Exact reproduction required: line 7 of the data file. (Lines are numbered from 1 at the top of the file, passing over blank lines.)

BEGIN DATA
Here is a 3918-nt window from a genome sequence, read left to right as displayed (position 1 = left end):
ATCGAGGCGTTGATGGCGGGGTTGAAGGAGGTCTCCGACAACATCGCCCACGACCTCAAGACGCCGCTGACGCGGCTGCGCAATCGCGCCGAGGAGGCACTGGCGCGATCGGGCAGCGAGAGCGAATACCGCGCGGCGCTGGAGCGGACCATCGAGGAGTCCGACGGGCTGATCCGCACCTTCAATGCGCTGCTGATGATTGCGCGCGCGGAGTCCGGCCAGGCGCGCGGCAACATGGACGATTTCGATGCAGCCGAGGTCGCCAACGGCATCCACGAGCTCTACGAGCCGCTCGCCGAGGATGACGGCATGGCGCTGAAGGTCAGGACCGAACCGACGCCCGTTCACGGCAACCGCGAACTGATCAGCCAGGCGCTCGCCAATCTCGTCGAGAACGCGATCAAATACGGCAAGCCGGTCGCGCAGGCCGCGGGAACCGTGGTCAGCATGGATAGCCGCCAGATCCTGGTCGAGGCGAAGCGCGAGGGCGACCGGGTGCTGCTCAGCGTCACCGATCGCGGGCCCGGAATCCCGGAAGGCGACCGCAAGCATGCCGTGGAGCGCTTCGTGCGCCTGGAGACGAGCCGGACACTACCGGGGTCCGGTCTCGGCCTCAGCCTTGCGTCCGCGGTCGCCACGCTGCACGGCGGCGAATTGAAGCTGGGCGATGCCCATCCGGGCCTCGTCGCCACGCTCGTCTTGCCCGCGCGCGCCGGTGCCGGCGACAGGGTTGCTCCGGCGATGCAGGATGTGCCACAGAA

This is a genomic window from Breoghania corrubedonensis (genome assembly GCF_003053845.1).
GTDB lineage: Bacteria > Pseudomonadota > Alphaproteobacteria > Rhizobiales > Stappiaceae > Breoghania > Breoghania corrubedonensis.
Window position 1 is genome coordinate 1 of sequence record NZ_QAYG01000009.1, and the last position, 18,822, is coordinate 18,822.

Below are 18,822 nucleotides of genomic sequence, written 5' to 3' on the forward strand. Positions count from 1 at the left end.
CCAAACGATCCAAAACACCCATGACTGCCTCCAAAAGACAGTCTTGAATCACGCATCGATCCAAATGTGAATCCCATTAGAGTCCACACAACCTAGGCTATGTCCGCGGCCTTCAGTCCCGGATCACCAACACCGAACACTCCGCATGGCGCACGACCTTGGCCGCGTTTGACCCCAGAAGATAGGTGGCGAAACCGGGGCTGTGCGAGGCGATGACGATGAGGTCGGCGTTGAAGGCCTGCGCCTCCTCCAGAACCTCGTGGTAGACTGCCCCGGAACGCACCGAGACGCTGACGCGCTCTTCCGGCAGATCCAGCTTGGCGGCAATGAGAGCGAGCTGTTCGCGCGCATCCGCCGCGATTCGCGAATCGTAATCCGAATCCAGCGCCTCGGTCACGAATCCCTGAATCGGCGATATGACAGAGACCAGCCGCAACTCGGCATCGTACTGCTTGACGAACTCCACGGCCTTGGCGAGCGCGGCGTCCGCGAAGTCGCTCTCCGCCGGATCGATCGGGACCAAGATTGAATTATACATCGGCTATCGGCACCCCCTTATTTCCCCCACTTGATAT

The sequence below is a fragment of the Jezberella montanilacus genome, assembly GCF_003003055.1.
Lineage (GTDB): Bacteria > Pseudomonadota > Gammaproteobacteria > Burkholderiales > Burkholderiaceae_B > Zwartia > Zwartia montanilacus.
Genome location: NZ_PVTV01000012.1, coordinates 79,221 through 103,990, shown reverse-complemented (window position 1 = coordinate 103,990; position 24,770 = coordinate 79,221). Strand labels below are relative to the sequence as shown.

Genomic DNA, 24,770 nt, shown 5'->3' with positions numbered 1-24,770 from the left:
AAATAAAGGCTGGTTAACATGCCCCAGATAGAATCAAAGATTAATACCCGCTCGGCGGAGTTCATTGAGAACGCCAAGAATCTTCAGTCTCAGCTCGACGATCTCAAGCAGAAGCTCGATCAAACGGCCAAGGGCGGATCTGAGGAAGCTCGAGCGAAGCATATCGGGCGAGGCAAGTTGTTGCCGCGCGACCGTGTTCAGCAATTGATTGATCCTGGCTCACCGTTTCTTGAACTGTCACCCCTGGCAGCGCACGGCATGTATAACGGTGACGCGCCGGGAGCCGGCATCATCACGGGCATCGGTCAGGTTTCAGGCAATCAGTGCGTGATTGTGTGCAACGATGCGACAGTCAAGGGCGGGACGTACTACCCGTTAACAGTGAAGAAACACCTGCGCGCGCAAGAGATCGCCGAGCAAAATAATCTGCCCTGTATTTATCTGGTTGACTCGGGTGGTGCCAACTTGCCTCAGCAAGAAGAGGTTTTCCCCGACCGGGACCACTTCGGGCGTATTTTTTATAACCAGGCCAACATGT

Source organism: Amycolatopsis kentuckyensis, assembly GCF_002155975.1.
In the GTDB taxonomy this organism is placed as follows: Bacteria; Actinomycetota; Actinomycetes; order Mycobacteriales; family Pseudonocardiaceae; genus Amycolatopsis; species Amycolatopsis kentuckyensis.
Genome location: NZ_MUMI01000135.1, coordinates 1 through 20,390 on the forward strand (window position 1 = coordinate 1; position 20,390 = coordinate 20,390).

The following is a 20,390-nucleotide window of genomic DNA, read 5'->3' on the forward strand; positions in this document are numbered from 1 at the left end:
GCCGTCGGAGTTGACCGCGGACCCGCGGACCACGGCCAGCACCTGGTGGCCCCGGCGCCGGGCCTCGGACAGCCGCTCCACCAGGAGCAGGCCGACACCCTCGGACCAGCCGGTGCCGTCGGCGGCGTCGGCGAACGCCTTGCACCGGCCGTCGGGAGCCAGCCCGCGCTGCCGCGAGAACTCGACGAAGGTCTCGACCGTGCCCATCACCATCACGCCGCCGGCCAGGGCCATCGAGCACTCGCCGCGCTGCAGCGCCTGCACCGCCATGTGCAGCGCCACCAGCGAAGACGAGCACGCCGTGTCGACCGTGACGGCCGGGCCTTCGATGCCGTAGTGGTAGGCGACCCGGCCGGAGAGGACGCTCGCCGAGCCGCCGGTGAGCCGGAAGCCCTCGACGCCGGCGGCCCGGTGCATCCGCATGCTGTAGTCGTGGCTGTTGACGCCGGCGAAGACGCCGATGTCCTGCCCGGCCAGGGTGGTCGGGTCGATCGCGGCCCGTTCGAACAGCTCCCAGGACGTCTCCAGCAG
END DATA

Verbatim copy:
CCAAACGATCCAAAACACCCATGACTGCCTCCAAAAGACAGTCTTGAATCACGCATCGATCCAAATGTGAATCCCATTAGAGTCCACACAACCTAGGCTATGTCCGCGGCCTTCAGTCCCGGATCACCAACACCGAACACTCCGCATGGCGCACGACCTTGGCCGCGTTTGACCCCAGAAGATAGGTGGCGAAACCGGGGCTGTGCGAGGCGATGACGATGAGGTCGGCGTTGAAGGCCTGCGCCTCCTCCAGAACCTCGTGGTAGACTGCCCCGGAACGCACCGAGACGCTGACGCGCTCTTCCGGCAGATCCAGCTTGGCGGCAATGAGAGCGAGCTGTTCGCGCGCATCCGCCGCGATTCGCGAATCGTAATCCGAATCCAGCGCCTCGGTCACGAATCCCTGAATCGGCGATATGACAGAGACCAGCCGCAACTCGGCATCGTACTGCTTGACGAACTCCACGGCCTTGGCGAGCGCGGCGTCCGCGAAGTCGCTCTCCGCCGGATCGATCGGGACCAAGATTGAATTATACATCGGCTATCGGCACCCCCTTATTTCCCCCACTTGATAT